Wednesday, September 23, 2015

Wants to Register Book With Antique Glass Negatives

Dear Rich: I have been collecting interesting antique glass negatives. Some I restored, others I changed artistically. I plan on writing a book of Haiku poetry and using the images from the glass negatives (50-100 of them). The dates of the glass negatives are from approximately 1860 to 1900. Some are from countries which match our copyright laws. The photographers are unknown. Do I have to apply for a copyright on each image separately or can I just submit the whole book for copyright (including the images)? 

We think you should wait until the book is completed and then register the copyright as a literary work, focusing on protection of your haikus. Registration of the imagery (the glass negatives) is more complicated.
Copyright in glass negatives. Even if the negatives are in the public domain (see discussion below), you would not be able to claim copyright if you simply restored the image. We think restoration -- though it requires great skill -- lacks the originality necessary to transform a public domain work into a registrable work. In the end it is closer to the "slavish reproductions" referenced in the Bridgeman Art Library case. As for the negatives that you "changed artistically," you may be able to register your modifications as a derivative work. And if you have several modified negatives you can register the modified collection as one registration, again assuming the works are in the public domain.
Public domain status. You can assume that the glass negatives are in the public domain if they were published before 1900. However, you can't make that assumption if the works were never published -- that is copies were never distributed for sale or loan to the public. Unpublished glass negatives may be protected in some cases for 120 years. As a practical matter we doubt whether you will hear from an angry centenarian photographer (or his or her estate) but the issue of whether the negatives are protected by copyright arises when seeking to register derivative works.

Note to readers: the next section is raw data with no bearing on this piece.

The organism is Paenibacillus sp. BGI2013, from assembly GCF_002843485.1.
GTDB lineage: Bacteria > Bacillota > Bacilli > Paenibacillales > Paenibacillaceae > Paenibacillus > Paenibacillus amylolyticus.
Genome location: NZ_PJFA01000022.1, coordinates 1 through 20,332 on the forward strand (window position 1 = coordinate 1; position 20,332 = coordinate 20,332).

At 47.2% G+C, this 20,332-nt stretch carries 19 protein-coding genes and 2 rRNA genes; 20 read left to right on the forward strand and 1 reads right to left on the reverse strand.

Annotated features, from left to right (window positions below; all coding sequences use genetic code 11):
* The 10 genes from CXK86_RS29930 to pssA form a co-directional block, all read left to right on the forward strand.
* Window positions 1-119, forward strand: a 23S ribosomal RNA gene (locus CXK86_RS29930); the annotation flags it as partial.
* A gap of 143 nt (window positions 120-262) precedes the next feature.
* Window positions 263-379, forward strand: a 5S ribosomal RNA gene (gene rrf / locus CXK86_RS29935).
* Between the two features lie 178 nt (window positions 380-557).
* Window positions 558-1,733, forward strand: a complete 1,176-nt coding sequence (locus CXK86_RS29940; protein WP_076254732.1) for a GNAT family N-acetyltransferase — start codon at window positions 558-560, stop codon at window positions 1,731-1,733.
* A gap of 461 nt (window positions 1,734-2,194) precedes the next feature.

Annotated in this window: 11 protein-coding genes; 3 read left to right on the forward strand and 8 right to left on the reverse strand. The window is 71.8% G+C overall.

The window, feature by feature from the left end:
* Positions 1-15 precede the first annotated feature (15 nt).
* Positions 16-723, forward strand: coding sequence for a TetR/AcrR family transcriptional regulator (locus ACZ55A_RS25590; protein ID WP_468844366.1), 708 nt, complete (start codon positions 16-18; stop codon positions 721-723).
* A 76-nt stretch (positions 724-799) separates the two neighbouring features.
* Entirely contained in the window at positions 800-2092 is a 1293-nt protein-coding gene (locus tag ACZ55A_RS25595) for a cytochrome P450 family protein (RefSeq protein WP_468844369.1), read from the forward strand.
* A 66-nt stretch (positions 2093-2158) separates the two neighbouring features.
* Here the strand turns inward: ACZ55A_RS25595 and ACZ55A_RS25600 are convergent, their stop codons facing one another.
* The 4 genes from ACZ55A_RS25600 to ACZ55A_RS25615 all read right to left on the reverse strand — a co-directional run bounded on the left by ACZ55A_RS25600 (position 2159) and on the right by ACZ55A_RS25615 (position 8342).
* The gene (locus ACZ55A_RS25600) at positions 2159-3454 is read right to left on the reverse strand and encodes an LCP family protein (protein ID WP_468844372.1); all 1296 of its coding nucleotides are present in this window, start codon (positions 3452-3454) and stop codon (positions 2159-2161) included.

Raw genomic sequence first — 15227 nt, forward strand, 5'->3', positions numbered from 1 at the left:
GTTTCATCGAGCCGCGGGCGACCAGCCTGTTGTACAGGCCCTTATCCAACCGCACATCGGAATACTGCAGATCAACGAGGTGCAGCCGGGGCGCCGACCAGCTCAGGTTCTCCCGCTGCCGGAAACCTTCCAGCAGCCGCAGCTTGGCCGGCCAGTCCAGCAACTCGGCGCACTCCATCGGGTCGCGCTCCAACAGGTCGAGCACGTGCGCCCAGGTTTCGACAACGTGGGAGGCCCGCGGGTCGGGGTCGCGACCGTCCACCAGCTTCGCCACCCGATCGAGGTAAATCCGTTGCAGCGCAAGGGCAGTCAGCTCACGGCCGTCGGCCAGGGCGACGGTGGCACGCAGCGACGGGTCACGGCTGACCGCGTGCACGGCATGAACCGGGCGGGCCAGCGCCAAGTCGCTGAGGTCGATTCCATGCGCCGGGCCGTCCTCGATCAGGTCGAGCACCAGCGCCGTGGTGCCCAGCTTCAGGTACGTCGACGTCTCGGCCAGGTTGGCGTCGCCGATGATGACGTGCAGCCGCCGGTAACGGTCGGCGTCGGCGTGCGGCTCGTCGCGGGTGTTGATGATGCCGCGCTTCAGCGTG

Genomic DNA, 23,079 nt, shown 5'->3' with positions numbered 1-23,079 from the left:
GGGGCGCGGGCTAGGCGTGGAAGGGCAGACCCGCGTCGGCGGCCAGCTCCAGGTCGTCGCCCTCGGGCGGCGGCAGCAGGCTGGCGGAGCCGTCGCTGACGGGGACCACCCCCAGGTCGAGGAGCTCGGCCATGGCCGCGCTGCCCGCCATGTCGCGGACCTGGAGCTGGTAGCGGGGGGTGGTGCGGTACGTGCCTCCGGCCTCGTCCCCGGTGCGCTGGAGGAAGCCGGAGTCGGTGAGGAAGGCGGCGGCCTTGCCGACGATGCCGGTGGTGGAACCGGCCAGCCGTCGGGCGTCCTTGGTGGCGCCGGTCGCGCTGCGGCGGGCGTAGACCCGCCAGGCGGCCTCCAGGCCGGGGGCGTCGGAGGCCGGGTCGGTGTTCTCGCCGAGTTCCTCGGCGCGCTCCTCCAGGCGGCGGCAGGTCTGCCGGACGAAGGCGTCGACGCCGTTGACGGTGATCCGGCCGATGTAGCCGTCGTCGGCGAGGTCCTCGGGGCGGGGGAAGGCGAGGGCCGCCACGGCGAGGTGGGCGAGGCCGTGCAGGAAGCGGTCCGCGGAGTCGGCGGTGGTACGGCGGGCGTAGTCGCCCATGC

Registration process. The less expensive method of registration is to file electronically using the standard application for $55 (versus $85 for paper applications). It's possible that you can register both text and imagery on one registration provided they qualify as a single unit of publication. You can read the rules here (scroll down to "What Can Be Included on a Single Application?") As the sole author of the haikus, you can definitely register them as a single unit but we're not sure of the copyright status of the glass negatives (or what you've contributed) so we're unclear whether your modifications as a group merit a single unit registration for the whole book. And as we point out regularly, you obtain copyright regardless of registration; it's automatic.
P.S. Even it's not your birthday today, happy birthday.

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